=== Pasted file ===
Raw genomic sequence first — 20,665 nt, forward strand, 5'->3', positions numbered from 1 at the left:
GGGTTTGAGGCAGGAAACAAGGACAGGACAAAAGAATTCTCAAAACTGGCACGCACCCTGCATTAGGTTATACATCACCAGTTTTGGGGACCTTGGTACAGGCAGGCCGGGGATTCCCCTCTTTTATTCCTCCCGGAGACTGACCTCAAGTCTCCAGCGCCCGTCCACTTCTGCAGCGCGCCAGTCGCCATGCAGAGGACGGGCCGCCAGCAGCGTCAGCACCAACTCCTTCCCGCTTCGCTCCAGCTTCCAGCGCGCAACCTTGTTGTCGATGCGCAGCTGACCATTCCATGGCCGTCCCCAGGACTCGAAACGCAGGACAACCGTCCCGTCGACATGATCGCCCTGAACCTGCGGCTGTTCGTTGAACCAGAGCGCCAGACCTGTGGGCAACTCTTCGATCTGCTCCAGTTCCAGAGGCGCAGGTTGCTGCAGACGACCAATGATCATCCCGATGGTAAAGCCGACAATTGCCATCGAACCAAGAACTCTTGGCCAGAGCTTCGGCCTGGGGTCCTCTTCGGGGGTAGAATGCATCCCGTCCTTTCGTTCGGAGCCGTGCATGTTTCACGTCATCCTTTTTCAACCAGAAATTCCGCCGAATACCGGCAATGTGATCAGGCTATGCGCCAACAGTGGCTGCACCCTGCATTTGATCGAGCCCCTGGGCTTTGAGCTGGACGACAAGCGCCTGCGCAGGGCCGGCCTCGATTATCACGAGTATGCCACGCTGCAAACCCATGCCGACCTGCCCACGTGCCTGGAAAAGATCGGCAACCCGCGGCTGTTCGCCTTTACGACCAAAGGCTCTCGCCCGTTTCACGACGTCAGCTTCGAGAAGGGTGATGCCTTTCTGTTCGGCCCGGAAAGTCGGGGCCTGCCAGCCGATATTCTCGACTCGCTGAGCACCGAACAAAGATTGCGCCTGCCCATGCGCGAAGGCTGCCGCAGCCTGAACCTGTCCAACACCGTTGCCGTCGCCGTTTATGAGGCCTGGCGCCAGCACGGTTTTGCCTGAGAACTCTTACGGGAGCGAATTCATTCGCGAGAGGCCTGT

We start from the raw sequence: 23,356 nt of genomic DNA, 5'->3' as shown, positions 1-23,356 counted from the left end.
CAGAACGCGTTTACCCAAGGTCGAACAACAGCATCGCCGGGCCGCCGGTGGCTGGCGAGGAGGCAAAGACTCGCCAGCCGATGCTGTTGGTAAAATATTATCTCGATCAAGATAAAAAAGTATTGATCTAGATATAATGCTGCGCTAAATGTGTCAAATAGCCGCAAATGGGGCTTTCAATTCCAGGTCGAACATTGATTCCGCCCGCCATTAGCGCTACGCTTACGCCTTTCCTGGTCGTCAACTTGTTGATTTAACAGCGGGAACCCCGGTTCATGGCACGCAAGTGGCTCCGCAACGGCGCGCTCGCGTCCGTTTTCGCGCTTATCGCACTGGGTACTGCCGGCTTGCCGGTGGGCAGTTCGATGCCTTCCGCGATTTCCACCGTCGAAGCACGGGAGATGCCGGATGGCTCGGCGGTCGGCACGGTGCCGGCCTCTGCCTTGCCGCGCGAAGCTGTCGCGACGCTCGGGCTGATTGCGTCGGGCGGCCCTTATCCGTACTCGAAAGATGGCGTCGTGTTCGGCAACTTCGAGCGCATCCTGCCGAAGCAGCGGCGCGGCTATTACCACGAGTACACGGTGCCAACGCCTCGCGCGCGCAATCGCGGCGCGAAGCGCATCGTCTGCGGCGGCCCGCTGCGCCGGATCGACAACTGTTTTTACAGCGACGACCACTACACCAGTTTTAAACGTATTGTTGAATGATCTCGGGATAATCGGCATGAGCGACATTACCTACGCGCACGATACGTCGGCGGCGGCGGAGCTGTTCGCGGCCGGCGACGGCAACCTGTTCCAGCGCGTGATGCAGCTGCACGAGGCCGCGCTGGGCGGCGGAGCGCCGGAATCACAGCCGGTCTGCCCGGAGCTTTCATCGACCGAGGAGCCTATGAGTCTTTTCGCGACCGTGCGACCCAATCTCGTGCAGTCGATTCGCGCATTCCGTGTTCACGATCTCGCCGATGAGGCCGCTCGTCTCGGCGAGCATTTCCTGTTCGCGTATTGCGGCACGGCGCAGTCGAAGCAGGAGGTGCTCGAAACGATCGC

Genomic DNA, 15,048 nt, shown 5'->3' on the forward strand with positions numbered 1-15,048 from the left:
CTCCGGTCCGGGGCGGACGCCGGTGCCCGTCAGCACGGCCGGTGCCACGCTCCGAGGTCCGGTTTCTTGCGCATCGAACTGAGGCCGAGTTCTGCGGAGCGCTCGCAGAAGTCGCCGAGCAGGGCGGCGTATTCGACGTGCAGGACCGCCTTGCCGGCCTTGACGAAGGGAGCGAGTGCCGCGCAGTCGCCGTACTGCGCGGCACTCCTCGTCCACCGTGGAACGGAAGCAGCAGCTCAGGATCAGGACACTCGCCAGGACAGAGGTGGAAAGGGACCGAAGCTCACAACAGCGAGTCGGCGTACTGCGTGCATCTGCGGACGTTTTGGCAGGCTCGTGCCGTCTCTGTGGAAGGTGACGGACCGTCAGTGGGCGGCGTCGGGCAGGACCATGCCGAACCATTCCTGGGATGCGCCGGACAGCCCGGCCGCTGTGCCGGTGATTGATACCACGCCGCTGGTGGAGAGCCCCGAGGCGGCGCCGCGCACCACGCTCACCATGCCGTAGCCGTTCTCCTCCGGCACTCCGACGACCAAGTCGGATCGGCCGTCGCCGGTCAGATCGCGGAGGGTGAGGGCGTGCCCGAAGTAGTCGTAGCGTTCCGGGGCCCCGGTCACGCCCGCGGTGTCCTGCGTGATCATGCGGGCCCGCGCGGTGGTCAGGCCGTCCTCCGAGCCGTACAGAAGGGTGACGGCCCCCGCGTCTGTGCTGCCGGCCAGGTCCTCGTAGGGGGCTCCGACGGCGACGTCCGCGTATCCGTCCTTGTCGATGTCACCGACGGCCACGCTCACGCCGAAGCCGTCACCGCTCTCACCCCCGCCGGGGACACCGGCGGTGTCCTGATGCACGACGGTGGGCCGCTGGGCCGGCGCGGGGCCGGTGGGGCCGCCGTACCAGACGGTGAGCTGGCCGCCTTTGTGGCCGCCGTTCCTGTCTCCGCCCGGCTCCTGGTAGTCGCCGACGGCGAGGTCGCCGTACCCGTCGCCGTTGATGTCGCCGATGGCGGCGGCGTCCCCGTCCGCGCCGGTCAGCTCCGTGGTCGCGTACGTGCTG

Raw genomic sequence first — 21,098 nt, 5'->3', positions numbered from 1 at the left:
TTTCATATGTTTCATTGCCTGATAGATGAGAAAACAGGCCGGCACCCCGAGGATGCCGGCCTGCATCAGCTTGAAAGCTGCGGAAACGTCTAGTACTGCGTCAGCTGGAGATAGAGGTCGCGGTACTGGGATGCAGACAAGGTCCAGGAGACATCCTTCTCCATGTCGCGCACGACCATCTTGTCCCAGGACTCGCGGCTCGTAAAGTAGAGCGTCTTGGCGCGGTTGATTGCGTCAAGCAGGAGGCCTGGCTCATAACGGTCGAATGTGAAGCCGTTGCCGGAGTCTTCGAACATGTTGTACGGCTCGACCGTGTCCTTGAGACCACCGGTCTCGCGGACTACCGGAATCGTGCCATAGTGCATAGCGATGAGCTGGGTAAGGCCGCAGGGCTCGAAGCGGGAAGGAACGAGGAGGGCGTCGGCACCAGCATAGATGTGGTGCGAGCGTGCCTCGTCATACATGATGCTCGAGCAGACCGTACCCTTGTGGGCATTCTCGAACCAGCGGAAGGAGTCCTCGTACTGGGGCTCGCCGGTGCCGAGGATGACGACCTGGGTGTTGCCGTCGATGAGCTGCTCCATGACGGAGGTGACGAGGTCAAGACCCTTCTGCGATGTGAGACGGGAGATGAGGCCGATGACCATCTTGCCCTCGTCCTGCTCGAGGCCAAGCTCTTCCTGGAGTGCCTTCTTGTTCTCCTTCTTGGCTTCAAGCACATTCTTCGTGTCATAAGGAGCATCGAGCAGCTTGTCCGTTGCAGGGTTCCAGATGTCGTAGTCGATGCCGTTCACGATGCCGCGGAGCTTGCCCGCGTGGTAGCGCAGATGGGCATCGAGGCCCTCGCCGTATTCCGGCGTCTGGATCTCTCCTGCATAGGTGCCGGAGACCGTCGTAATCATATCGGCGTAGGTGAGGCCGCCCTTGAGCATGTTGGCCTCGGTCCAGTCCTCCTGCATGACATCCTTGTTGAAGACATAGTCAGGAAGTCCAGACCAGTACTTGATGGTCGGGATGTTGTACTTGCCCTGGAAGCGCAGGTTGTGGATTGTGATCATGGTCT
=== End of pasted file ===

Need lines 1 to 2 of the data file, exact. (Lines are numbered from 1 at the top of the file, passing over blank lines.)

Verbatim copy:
Raw genomic sequence first — 20,665 nt, forward strand, 5'->3', positions numbered from 1 at the left:
GGGTTTGAGGCAGGAAACAAGGACAGGACAAAAGAATTCTCAAAACTGGCACGCACCCTGCATTAGGTTATACATCACCAGTTTTGGGGACCTTGGTACAGGCAGGCCGGGGATTCCCCTCTTTTATTCCTCCCGGAGACTGACCTCAAGTCTCCAGCGCCCGTCCACTTCTGCAGCGCGCCAGTCGCCATGCAGAGGACGGGCCGCCAGCAGCGTCAGCACCAACTCCTTCCCGCTTCGCTCCAGCTTCCAGCGCGCAACCTTGTTGTCGATGCGCAGCTGACCATTCCATGGCCGTCCCCAGGACTCGAAACGCAGGACAACCGTCCCGTCGACATGATCGCCCTGAACCTGCGGCTGTTCGTTGAACCAGAGCGCCAGACCTGTGGGCAACTCTTCGATCTGCTCCAGTTCCAGAGGCGCAGGTTGCTGCAGACGACCAATGATCATCCCGATGGTAAAGCCGACAATTGCCATCGAACCAAGAACTCTTGGCCAGAGCTTCGGCCTGGGGTCCTCTTCGGGGGTAGAATGCATCCCGTCCTTTCGTTCGGAGCCGTGCATGTTTCACGTCATCCTTTTTCAACCAGAAATTCCGCCGAATACCGGCAATGTGATCAGGCTATGCGCCAACAGTGGCTGCACCCTGCATTTGATCGAGCCCCTGGGCTTTGAGCTGGACGACAAGCGCCTGCGCAGGGCCGGCCTCGATTATCACGAGTATGCCACGCTGCAAACCCATGCCGACCTGCCCACGTGCCTGGAAAAGATCGGCAACCCGCGGCTGTTCGCCTTTACGACCAAAGGCTCTCGCCCGTTTCACGACGTCAGCTTCGAGAAGGGTGATGCCTTTCTGTTCGGCCCGGAAAGTCGGGGCCTGCCAGCCGATATTCTCGACTCGCTGAGCACCGAACAAAGATTGCGCCTGCCCATGCGCGAAGGCTGCCGCAGCCTGAACCTGTCCAACACCGTTGCCGTCGCCGTTTATGAGGCCTGGCGCCAGCACGGTTTTGCCTGAGAACTCTTACGGGAGCGAATTCATTCGCGAGAGGCCTGT